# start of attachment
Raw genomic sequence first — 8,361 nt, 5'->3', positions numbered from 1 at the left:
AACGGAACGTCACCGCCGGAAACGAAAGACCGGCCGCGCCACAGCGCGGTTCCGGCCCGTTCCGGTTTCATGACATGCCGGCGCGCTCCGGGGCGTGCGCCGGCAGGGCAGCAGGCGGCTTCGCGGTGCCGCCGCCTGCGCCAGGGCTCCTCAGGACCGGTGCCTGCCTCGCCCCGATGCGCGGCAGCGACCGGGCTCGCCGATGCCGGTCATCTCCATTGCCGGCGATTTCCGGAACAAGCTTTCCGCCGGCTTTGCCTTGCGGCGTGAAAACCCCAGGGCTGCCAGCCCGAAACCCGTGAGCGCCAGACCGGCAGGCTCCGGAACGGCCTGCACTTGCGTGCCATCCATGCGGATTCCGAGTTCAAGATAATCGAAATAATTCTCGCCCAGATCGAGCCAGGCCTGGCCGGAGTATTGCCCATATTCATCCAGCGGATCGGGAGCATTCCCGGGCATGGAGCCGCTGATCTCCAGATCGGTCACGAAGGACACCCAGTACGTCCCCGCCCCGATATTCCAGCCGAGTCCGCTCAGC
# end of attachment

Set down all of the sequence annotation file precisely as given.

Raw genomic sequence first — 8,361 nt, 5'->3', positions numbered from 1 at the left:
AACGGAACGTCACCGCCGGAAACGAAAGACCGGCCGCGCCACAGCGCGGTTCCGGCCCGTTCCGGTTTCATGACATGCCGGCGCGCTCCGGGGCGTGCGCCGGCAGGGCAGCAGGCGGCTTCGCGGTGCCGCCGCCTGCGCCAGGGCTCCTCAGGACCGGTGCCTGCCTCGCCCCGATGCGCGGCAGCGACCGGGCTCGCCGATGCCGGTCATCTCCATTGCCGGCGATTTCCGGAACAAGCTTTCCGCCGGCTTTGCCTTGCGGCGTGAAAACCCCAGGGCTGCCAGCCCGAAACCCGTGAGCGCCAGACCGGCAGGCTCCGGAACGGCCTGCACTTGCGTGCCATCCATGCGGATTCCGAGTTCAAGATAATCGAAATAATTCTCGCCCAGATCGAGCCAGGCCTGGCCGGAGTATTGCCCATATTCATCCAGCGGATCGGGAGCATTCCCGGGCATGGAGCCGCTGATCTCCAGATCGGTCACGAAGGACACCCAGTACGTCCCCGCCCCGATATTCCAGCCGAGTCCGCTCAGC